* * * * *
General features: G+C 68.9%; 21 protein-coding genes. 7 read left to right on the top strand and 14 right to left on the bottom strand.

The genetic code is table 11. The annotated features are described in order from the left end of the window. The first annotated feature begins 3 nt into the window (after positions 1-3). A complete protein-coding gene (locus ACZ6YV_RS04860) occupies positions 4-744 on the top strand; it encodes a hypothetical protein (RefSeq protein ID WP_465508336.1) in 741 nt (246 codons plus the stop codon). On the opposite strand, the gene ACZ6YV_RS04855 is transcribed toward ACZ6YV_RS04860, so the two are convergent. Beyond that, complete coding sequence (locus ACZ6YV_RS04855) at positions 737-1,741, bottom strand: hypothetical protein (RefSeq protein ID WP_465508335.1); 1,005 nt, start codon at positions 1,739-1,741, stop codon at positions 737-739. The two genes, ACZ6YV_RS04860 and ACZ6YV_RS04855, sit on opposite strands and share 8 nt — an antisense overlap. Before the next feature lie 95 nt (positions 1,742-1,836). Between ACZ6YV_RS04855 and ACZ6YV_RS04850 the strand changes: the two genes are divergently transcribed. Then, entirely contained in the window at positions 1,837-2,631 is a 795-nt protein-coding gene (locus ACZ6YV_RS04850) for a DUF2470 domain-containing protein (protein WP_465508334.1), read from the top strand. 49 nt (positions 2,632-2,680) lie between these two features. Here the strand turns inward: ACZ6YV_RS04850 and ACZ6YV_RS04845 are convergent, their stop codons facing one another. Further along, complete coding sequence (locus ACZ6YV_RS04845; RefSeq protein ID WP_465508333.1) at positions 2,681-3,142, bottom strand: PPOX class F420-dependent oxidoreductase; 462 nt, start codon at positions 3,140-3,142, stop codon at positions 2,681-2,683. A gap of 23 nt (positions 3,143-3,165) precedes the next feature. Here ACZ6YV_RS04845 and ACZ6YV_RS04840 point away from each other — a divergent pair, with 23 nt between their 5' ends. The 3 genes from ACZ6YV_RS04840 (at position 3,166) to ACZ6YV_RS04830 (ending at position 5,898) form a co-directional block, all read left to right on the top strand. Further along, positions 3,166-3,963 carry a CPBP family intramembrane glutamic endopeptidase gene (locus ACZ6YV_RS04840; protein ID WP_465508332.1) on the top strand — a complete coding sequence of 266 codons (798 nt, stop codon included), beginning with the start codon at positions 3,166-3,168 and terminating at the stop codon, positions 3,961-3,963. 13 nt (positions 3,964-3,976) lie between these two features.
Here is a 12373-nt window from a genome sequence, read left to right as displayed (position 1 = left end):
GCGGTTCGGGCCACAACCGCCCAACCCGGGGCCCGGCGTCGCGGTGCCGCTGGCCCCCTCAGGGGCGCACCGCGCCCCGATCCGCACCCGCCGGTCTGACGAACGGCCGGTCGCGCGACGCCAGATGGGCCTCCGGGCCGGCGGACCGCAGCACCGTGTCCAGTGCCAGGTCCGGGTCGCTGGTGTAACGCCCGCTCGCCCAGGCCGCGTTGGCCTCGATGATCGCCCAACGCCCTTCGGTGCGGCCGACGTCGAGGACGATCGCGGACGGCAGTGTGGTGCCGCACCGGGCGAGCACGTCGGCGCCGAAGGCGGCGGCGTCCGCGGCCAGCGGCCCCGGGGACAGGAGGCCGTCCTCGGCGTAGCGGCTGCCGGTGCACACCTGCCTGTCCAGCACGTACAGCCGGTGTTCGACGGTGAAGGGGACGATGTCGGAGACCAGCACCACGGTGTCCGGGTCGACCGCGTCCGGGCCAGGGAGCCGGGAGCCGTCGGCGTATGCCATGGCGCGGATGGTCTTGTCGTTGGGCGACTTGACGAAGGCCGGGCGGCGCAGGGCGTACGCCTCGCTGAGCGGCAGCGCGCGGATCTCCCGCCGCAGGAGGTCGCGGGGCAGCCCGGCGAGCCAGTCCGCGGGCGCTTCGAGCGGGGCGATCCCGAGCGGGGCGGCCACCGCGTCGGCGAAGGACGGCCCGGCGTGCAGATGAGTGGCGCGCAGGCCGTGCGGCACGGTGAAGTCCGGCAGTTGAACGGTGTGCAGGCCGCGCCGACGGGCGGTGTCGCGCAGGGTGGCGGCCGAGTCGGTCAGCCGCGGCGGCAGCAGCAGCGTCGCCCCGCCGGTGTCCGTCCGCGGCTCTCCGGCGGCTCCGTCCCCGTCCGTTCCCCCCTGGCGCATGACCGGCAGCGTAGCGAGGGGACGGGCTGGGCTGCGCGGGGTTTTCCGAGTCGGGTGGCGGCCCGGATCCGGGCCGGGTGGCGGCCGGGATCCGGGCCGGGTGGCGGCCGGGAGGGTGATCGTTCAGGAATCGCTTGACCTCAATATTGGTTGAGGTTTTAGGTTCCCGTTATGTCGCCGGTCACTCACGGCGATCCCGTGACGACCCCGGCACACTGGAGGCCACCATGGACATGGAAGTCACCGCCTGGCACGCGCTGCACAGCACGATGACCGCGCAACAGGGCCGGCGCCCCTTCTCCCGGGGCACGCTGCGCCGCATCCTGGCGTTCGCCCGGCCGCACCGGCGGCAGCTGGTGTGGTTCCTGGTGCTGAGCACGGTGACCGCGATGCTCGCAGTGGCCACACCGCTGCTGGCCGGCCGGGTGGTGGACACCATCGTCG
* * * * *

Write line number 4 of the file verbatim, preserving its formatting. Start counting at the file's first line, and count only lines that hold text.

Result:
GCGGTTCGGGCCACAACCGCCCAACCCGGGGCCCGGCGTCGCGGTGCCGCTGGCCCCCTCAGGGGCGCACCGCGCCCCGATCCGCACCCGCCGGTCTGACGAACGGCCGGTCGCGCGACGCCAGATGGGCCTCCGGGCCGGCGGACCGCAGCACCGTGTCCAGTGCCAGGTCCGGGTCGCTGGTGTAACGCCCGCTCGCCCAGGCCGCGTTGGCCTCGATGATCGCCCAACGCCCTTCGGTGCGGCCGACGTCGAGGACGATCGCGGACGGCAGTGTGGTGCCGCACCGGGCGAGCACGTCGGCGCCGAAGGCGGCGGCGTCCGCGGCCAGCGGCCCCGGGGACAGGAGGCCGTCCTCGGCGTAGCGGCTGCCGGTGCACACCTGCCTGTCCAGCACGTACAGCCGGTGTTCGACGGTGAAGGGGACGATGTCGGAGACCAGCACCACGGTGTCCGGGTCGACCGCGTCCGGGCCAGGGAGCCGGGAGCCGTCGGCGTATGCCATGGCGCGGATGGTCTTGTCGTTGGGCGACTTGACGAAGGCCGGGCGGCGCAGGGCGTACGCCTCGCTGAGCGGCAGCGCGCGGATCTCCCGCCGCAGGAGGTCGCGGGGCAGCCCGGCGAGCCAGTCCGCGGGCGCTTCGAGCGGGGCGATCCCGAGCGGGGCGGCCACCGCGTCGGCGAAGGACGGCCCGGCGTGCAGATGAGTGGCGCGCAGGCCGTGCGGCACGGTGAAGTCCGGCAGTTGAACGGTGTGCAGGCCGCGCCGACGGGCGGTGTCGCGCAGGGTGGCGGCCGAGTCGGTCAGCCGCGGCGGCAGCAGCAGCGTCGCCCCGCCGGTGTCCGTCCGCGGCTCTCCGGCGGCTCCGTCCCCGTCCGTTCCCCCCTGGCGCATGACCGGCAGCGTAGCGAGGGGACGGGCTGGGCTGCGCGGGGTTTTCCGAGTCGGGTGGCGGCCCGGATCCGGGCCGGGTGGCGGCCGGGATCCGGGCCGGGTGGCGGCCGGGAGGGTGATCGTTCAGGAATCGCTTGACCTCAATATTGGTTGAGGTTTTAGGTTCCCGTTATGTCGCCGGTCACTCACGGCGATCCCGTGACGACCCCGGCACACTGGAGGCCACCATGGACATGGAAGTCACCGCCTGGCACGCGCTGCACAGCACGATGACCGCGCAACAGGGCCGGCGCCCCTTCTCCCGGGGCACGCTGCGCCGCATCCTGGCGTTCGCCCGGCCGCACCGGCGGCAGCTGGTGTGGTTCCTGGTGCTGAGCACGGTGACCGCGATGCTCGCAGTGGCCACACCGCTGCTGGCCGGCCGGGTGGTGGACACCATCGTCG